One of the best ways to get this type of information is to ask someone what they think of your service and let them answer in a narrative format. Let them give you information in their own words, no matter how long and rambling the format may be. It will take you more time to process the information, but they will be more forthcoming, factual, and helpful than if the client just filled out a form with boxes. Ask specific questions about specific situations, but let the client answer in their own way. Put them in the role of an expert that can help, and they will provide all the information you wish.

Of course there is another source of information that we have not discussed. Have you ever asked your employees for their opinion of your client services? Have you asked for their input and suggestions about your marketing and your order and delivery process? Have you given them a forum for their views and ideas? Let them contribute and participate in your business’s operation, and you will be rewarded multifold. Employees, like clients, will help bring you success if you let them help you know how you are doing. Just make it happen.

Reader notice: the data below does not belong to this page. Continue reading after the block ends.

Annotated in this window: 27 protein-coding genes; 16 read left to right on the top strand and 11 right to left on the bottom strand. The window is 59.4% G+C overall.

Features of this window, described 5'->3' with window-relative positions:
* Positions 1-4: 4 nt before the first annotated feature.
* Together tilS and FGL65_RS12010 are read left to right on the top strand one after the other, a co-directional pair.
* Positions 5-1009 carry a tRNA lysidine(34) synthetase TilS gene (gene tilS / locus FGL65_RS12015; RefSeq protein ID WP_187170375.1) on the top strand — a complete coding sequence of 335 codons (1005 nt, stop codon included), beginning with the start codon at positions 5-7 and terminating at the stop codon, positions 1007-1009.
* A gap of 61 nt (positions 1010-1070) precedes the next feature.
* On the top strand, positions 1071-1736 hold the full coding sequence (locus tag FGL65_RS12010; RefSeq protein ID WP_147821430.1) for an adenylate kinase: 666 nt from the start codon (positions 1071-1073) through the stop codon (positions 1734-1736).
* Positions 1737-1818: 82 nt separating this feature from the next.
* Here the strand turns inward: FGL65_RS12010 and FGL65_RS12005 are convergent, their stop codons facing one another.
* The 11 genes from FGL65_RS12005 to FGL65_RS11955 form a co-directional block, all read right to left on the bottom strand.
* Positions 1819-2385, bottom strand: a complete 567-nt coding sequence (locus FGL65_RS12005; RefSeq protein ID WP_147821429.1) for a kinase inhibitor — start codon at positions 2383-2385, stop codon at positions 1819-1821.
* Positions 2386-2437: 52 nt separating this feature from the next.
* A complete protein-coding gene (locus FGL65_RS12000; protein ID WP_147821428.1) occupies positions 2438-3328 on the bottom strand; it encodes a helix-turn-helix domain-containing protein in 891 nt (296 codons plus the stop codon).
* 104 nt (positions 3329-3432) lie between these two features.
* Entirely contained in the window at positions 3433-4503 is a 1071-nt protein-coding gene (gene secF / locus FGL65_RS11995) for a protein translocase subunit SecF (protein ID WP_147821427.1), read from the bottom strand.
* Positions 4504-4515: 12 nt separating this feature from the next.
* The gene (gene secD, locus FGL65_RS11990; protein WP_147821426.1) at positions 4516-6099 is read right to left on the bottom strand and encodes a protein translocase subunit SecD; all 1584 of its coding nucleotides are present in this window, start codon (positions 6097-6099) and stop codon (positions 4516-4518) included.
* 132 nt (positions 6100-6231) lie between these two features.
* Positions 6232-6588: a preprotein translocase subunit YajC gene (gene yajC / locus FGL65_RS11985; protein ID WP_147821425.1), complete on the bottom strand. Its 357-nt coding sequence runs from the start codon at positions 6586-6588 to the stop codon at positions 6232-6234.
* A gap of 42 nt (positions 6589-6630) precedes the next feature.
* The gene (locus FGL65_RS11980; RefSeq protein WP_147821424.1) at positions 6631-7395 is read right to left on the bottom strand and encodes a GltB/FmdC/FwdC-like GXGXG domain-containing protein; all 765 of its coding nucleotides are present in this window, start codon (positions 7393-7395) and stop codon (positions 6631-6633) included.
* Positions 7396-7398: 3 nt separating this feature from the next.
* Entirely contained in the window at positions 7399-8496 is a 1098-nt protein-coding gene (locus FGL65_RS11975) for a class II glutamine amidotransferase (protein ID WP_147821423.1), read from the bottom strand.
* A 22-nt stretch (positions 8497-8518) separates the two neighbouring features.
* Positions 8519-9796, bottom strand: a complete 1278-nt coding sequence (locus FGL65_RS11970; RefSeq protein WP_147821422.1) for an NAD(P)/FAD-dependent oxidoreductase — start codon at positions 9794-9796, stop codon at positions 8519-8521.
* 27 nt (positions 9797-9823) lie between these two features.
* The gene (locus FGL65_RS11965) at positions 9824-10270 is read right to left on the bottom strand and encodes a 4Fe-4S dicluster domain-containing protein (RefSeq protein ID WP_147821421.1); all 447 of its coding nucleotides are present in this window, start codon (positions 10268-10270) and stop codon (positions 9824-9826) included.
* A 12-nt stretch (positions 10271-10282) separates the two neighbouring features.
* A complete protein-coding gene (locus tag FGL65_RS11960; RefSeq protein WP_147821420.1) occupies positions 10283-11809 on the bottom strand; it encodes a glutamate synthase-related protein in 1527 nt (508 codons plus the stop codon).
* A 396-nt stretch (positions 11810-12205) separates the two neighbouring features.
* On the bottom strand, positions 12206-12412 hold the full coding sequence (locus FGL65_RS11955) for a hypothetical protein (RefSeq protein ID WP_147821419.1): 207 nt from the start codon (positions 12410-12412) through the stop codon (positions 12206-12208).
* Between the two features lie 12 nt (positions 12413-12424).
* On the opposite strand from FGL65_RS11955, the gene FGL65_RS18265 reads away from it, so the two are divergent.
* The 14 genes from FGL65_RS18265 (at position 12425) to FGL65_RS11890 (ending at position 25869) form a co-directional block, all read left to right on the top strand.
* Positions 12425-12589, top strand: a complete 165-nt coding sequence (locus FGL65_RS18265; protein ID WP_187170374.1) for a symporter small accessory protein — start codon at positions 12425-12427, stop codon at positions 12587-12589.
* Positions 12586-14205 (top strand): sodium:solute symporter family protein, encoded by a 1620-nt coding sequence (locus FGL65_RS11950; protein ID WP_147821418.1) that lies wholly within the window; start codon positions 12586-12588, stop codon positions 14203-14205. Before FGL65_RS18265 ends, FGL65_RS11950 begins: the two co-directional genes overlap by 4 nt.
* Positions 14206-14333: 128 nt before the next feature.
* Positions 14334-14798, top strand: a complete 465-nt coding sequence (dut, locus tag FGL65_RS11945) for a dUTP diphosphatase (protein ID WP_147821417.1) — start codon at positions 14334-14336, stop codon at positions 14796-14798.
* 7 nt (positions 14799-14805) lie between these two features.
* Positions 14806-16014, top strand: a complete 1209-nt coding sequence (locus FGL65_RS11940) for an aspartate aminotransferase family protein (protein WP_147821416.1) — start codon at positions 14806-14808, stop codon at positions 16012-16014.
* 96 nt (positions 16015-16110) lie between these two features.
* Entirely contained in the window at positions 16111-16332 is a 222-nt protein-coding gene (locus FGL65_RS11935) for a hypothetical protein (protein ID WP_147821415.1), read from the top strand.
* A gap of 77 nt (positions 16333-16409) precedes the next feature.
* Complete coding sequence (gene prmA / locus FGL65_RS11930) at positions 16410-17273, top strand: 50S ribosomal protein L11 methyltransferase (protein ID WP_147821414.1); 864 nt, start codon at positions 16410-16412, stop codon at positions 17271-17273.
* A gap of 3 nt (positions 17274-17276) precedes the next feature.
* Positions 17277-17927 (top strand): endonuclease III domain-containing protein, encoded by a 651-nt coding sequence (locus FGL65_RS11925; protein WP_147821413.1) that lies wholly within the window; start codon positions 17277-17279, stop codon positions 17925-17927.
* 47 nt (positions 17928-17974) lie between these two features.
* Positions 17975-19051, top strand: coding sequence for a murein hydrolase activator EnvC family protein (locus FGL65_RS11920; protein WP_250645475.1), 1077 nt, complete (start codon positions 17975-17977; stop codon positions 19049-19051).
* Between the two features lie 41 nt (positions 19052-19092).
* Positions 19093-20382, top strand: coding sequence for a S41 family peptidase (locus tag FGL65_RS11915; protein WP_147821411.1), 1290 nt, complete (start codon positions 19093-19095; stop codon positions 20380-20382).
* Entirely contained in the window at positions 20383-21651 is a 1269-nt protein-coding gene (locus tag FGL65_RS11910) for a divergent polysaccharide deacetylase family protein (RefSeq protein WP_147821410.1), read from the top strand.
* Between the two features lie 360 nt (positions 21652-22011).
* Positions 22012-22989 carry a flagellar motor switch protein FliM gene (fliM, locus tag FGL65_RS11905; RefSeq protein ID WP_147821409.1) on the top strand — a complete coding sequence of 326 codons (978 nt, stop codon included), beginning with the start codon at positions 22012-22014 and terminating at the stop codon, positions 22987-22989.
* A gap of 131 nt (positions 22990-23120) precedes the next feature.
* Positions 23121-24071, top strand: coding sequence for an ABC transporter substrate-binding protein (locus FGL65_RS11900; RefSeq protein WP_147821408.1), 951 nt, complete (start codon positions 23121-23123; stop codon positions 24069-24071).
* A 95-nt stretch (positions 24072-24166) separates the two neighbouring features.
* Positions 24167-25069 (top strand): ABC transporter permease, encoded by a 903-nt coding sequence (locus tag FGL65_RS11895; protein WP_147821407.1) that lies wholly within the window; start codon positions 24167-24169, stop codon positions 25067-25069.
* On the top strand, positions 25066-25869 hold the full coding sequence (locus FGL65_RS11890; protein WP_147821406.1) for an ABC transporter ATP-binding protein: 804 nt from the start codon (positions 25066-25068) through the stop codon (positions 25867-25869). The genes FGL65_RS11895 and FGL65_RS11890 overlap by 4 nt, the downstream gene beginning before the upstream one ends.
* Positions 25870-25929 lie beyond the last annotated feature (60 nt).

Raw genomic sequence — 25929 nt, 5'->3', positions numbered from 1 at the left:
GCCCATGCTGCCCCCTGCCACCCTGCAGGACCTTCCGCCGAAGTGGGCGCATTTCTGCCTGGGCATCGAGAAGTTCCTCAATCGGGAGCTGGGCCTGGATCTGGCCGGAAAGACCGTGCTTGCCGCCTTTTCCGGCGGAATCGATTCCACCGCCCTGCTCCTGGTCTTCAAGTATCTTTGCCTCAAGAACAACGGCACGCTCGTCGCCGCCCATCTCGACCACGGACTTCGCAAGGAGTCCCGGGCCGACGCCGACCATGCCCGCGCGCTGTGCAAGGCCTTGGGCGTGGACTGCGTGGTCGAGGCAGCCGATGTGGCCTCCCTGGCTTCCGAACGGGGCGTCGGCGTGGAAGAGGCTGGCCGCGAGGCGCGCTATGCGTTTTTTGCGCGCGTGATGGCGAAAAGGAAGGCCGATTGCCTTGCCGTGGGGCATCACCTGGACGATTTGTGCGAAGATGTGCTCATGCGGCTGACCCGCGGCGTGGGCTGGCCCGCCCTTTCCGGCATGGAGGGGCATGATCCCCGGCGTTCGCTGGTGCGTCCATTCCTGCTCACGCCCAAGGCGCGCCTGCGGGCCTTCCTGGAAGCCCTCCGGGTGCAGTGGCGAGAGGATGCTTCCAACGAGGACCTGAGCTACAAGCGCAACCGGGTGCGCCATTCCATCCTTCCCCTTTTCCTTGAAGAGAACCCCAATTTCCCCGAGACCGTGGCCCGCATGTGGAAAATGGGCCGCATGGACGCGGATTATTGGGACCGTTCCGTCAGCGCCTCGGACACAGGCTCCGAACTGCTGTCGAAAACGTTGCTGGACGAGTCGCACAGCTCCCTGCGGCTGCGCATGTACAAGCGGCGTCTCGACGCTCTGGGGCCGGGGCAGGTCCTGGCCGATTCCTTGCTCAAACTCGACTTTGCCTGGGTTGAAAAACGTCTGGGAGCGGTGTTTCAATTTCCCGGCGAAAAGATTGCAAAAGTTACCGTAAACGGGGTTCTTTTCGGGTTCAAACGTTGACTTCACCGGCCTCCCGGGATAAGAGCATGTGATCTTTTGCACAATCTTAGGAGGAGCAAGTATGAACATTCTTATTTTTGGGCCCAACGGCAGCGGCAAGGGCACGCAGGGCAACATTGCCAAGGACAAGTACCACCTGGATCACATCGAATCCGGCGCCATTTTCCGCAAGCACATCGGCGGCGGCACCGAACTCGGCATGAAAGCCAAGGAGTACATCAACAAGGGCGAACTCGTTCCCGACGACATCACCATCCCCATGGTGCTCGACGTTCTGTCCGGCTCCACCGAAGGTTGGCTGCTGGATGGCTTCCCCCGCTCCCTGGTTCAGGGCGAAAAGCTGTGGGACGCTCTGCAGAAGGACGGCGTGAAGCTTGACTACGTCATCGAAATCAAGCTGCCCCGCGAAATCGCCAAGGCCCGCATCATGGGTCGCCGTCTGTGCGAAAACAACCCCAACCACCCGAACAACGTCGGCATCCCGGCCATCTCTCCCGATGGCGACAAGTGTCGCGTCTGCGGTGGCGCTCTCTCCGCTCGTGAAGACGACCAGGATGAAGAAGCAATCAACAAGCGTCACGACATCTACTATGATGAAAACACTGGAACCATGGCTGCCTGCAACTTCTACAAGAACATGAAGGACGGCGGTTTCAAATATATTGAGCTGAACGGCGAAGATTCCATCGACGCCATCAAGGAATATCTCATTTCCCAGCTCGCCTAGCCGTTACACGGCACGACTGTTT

What do your clients say about your business and your client service? What they tell you should help you make your processes better for both your business and your clients. Your employees have a vested interest in the future of your business. You should tap into their knowledge and allow them to contribute. Please leave me your comments, or email me at Jim@SOC4Now.com, or call me at 360-314-8691 with your strategy and input. Your clients have information that you need to hear, and your employees should know that their input is welcome. What they tell you will be what they say to others, including your customers.

April 7, 2013

Appreciation Marketing – What Drives You Crazy?

Every day there are events that happen to us all that just “drive us crazy”. These happenings cause us no end of frustration and sometimes make no sense. Some of them may be of our own doing, but the majority happen because someone else did something that defies logic. What events trigger your frustration, and how do you cope with that feeling?

We all have the prospect with whom we have spent time, effort, and money who, at the last minute, decides not to do business with us. How could we put so much effort into explaining how what we offered was perfect for them and then have them either choose our competitor, or decide to do nothing at all? Do they not understand that we are the greatest product or service that their business could have? We simply have to accept what happens and move on to the next prospect. We need to understand that we cannot sign everyone.